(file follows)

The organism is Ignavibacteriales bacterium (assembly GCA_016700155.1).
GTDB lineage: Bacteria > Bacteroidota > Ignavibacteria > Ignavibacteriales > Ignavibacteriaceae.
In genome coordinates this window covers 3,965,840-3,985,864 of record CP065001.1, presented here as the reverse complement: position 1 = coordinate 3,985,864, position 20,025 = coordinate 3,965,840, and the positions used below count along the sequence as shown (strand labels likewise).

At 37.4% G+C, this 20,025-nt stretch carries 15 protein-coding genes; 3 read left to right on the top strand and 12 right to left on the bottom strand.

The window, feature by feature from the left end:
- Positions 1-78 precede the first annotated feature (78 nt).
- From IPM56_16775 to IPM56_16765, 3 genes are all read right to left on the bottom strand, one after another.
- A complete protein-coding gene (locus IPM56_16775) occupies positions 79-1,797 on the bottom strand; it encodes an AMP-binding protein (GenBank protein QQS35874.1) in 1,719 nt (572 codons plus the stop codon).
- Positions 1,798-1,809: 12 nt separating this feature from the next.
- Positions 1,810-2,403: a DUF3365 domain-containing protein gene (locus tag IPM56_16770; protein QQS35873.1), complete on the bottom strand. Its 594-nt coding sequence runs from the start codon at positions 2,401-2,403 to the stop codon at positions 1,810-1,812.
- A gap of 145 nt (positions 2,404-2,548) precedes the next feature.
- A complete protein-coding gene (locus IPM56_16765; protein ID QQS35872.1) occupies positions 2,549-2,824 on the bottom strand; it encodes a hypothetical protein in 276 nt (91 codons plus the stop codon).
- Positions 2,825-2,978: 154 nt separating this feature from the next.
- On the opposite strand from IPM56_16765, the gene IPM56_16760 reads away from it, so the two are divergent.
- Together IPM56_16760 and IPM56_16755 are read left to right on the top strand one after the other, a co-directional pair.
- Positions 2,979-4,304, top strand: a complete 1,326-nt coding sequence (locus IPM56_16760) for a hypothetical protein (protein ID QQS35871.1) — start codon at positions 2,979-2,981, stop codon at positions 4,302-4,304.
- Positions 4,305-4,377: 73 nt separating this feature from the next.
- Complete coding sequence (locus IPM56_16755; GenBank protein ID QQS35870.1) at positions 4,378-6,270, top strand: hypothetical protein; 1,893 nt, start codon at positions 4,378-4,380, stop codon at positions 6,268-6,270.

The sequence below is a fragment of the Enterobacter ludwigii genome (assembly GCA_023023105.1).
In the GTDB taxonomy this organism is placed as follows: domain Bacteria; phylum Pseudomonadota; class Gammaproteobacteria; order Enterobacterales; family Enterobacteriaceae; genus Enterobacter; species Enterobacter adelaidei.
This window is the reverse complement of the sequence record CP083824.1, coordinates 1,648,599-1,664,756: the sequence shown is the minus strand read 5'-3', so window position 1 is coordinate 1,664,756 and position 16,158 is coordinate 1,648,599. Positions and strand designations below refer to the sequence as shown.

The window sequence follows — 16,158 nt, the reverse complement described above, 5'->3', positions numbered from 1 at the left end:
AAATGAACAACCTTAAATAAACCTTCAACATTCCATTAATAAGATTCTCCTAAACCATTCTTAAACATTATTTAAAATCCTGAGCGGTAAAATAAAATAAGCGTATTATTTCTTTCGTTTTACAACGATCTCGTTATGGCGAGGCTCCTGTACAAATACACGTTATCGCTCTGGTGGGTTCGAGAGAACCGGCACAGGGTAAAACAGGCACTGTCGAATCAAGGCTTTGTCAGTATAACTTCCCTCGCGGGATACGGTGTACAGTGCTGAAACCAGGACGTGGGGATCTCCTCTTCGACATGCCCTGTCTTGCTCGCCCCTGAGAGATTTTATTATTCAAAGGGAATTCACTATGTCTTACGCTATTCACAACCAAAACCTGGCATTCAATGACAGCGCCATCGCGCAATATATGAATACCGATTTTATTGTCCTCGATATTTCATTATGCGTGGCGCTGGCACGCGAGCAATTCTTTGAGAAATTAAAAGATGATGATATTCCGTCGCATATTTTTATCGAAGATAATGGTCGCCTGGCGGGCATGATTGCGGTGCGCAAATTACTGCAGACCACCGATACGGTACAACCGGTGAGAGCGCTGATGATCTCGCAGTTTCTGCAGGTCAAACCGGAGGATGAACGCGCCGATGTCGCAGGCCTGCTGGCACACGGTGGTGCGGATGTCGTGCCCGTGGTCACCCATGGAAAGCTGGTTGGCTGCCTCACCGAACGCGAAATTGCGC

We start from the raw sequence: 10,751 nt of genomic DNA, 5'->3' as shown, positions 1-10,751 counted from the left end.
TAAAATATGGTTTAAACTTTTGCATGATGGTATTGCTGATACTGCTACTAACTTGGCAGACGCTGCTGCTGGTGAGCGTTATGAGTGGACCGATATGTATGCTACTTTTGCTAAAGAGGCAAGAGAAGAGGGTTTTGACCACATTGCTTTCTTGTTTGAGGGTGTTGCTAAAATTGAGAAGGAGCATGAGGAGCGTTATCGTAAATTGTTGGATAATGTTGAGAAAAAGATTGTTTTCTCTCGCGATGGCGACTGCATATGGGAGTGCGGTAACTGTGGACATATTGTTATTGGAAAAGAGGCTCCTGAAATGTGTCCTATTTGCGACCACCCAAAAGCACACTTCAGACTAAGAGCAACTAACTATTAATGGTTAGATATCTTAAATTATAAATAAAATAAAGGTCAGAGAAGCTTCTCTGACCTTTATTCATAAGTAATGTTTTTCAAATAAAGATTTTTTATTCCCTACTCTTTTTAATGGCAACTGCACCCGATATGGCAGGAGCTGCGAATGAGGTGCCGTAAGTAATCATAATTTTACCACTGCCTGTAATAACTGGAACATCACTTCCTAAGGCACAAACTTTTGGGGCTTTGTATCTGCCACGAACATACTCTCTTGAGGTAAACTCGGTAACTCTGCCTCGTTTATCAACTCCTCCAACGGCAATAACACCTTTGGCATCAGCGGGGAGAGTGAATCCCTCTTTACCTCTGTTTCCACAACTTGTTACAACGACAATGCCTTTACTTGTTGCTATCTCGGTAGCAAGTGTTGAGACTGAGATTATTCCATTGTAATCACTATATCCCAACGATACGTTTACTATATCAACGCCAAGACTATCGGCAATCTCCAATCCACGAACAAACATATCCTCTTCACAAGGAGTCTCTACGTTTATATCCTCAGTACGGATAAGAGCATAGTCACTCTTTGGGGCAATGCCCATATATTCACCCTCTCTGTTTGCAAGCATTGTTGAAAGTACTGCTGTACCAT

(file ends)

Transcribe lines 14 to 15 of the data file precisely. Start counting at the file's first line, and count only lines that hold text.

- On the opposite strand from IPM56_16765, the gene IPM56_16760 reads away from it, so the two are divergent.
- Together IPM56_16760 and IPM56_16755 are read left to right on the top strand one after the other, a co-directional pair.